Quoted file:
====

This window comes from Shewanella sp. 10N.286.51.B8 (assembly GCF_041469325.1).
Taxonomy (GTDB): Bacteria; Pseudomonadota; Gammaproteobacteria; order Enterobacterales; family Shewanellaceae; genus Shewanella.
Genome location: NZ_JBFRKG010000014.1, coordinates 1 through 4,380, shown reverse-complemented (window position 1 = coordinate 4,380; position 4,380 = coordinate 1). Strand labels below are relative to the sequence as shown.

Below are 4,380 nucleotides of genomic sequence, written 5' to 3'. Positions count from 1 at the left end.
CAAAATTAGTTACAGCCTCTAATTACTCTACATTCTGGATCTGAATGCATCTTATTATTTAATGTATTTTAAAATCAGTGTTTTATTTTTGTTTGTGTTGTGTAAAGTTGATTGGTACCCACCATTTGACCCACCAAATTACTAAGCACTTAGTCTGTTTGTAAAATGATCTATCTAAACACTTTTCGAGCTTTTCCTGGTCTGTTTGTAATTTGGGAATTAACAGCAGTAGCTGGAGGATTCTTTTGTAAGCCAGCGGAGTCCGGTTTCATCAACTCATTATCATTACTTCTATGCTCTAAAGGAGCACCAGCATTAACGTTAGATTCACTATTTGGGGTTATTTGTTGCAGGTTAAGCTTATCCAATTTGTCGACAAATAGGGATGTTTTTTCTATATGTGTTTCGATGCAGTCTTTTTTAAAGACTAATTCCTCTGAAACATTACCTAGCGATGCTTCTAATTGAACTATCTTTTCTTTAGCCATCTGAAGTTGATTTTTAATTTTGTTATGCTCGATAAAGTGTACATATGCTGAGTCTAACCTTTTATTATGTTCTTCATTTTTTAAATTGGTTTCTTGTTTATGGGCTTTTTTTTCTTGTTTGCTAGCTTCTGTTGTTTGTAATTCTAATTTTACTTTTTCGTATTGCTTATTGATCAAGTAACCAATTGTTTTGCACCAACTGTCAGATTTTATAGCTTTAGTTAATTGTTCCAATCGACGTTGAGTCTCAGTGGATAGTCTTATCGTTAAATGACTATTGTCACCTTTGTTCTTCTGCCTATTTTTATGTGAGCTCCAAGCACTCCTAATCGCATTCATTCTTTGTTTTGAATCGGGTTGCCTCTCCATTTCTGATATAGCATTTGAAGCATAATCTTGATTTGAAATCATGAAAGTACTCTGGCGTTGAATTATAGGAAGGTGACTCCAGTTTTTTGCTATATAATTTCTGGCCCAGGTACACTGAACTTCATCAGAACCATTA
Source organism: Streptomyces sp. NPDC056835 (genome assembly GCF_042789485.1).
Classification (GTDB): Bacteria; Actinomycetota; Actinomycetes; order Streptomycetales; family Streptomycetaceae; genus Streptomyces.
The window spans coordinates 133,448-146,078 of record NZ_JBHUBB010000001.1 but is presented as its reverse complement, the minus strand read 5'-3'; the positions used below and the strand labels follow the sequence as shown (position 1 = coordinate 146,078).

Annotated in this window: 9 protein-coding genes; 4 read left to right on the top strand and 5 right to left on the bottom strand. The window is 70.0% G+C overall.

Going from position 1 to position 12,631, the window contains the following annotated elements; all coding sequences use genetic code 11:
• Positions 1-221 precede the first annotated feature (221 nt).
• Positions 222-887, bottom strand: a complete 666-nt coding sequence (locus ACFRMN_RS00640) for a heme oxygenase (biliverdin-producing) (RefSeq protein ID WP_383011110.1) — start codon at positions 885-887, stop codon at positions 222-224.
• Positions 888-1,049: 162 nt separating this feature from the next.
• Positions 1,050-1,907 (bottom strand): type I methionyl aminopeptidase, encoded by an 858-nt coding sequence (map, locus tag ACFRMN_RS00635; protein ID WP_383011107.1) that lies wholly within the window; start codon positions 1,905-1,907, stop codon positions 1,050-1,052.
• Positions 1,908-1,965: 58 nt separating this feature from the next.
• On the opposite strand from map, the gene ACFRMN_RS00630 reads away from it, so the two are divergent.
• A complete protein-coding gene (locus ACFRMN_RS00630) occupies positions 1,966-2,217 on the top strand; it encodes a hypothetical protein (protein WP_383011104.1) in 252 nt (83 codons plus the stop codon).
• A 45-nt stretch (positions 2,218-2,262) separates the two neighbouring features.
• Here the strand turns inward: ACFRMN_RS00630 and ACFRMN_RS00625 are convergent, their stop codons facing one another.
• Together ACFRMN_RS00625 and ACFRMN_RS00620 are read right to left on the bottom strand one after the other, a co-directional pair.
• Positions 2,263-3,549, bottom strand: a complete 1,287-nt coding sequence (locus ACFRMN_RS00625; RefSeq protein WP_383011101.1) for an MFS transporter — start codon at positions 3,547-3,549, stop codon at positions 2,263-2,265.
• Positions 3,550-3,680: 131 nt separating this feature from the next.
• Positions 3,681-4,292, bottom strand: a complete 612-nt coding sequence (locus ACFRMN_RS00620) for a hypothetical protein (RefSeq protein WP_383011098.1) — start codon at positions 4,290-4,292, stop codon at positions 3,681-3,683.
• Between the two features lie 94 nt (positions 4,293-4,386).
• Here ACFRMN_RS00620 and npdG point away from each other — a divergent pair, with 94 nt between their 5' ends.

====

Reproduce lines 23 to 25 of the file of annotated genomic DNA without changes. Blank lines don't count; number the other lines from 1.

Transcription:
• Positions 3,681-4,292, bottom strand: a complete 612-nt coding sequence (locus ACFRMN_RS00620) for a hypothetical protein (RefSeq protein WP_383011098.1) — start codon at positions 4,290-4,292, stop codon at positions 3,681-3,683.
• Between the two features lie 94 nt (positions 4,293-4,386).
• Here ACFRMN_RS00620 and npdG point away from each other — a divergent pair, with 94 nt between their 5' ends.